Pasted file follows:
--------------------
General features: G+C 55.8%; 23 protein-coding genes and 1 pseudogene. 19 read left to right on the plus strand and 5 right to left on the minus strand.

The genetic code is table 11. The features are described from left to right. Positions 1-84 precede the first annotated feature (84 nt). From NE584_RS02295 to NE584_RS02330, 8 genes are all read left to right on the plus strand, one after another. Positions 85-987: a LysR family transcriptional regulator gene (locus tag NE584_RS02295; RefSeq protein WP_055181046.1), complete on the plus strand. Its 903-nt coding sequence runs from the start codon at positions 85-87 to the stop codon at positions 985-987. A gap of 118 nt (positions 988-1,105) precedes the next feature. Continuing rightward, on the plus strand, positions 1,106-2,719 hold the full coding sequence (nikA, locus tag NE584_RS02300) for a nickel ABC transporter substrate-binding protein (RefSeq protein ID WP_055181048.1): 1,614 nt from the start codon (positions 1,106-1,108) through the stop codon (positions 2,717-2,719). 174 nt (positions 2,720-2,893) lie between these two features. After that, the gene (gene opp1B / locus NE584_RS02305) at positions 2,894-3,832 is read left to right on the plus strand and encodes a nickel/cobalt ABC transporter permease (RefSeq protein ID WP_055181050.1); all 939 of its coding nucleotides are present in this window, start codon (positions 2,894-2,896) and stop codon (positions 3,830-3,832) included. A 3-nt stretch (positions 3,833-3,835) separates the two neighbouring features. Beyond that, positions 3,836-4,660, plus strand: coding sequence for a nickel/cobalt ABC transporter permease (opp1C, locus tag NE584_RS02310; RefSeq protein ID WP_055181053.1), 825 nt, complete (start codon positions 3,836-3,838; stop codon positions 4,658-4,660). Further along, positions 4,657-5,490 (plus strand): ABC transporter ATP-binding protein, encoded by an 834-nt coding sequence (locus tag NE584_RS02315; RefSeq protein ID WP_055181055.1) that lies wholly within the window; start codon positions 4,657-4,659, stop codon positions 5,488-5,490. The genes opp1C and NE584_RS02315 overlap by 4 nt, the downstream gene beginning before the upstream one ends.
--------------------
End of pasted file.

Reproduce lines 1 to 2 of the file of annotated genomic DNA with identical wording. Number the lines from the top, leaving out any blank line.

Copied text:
General features: G+C 55.8%; 23 protein-coding genes and 1 pseudogene. 19 read left to right on the plus strand and 5 right to left on the minus strand.

The genetic code is table 11. The features are described from left to right. Positions 1-84 precede the first annotated feature (84 nt). From NE584_RS02295 to NE584_RS02330, 8 genes are all read left to right on the plus strand, one after another. Positions 85-987: a LysR family transcriptional regulator gene (locus tag NE584_RS02295; RefSeq protein WP_055181046.1), complete on the plus strand. Its 903-nt coding sequence runs from the start codon at positions 85-87 to the stop codon at positions 985-987. A gap of 118 nt (positions 988-1,105) precedes the next feature. Continuing rightward, on the plus strand, positions 1,106-2,719 hold the full coding sequence (nikA, locus tag NE584_RS02300) for a nickel ABC transporter substrate-binding protein (RefSeq protein ID WP_055181048.1): 1,614 nt from the start codon (positions 1,106-1,108) through the stop codon (positions 2,717-2,719). 174 nt (positions 2,720-2,893) lie between these two features. After that, the gene (gene opp1B / locus NE584_RS02305) at positions 2,894-3,832 is read left to right on the plus strand and encodes a nickel/cobalt ABC transporter permease (RefSeq protein ID WP_055181050.1); all 939 of its coding nucleotides are present in this window, start codon (positions 2,894-2,896) and stop codon (positions 3,830-3,832) included. A 3-nt stretch (positions 3,833-3,835) separates the two neighbouring features. Beyond that, positions 3,836-4,660, plus strand: coding sequence for a nickel/cobalt ABC transporter permease (opp1C, locus tag NE584_RS02310; RefSeq protein ID WP_055181053.1), 825 nt, complete (start codon positions 3,836-3,838; stop codon positions 4,658-4,660). Further along, positions 4,657-5,490 (plus strand): ABC transporter ATP-binding protein, encoded by an 834-nt coding sequence (locus tag NE584_RS02315; RefSeq protein ID WP_055181055.1) that lies wholly within the window; start codon positions 4,657-4,659, stop codon positions 5,488-5,490. The genes opp1C and NE584_RS02315 overlap by 4 nt, the downstream gene beginning before the upstream one ends.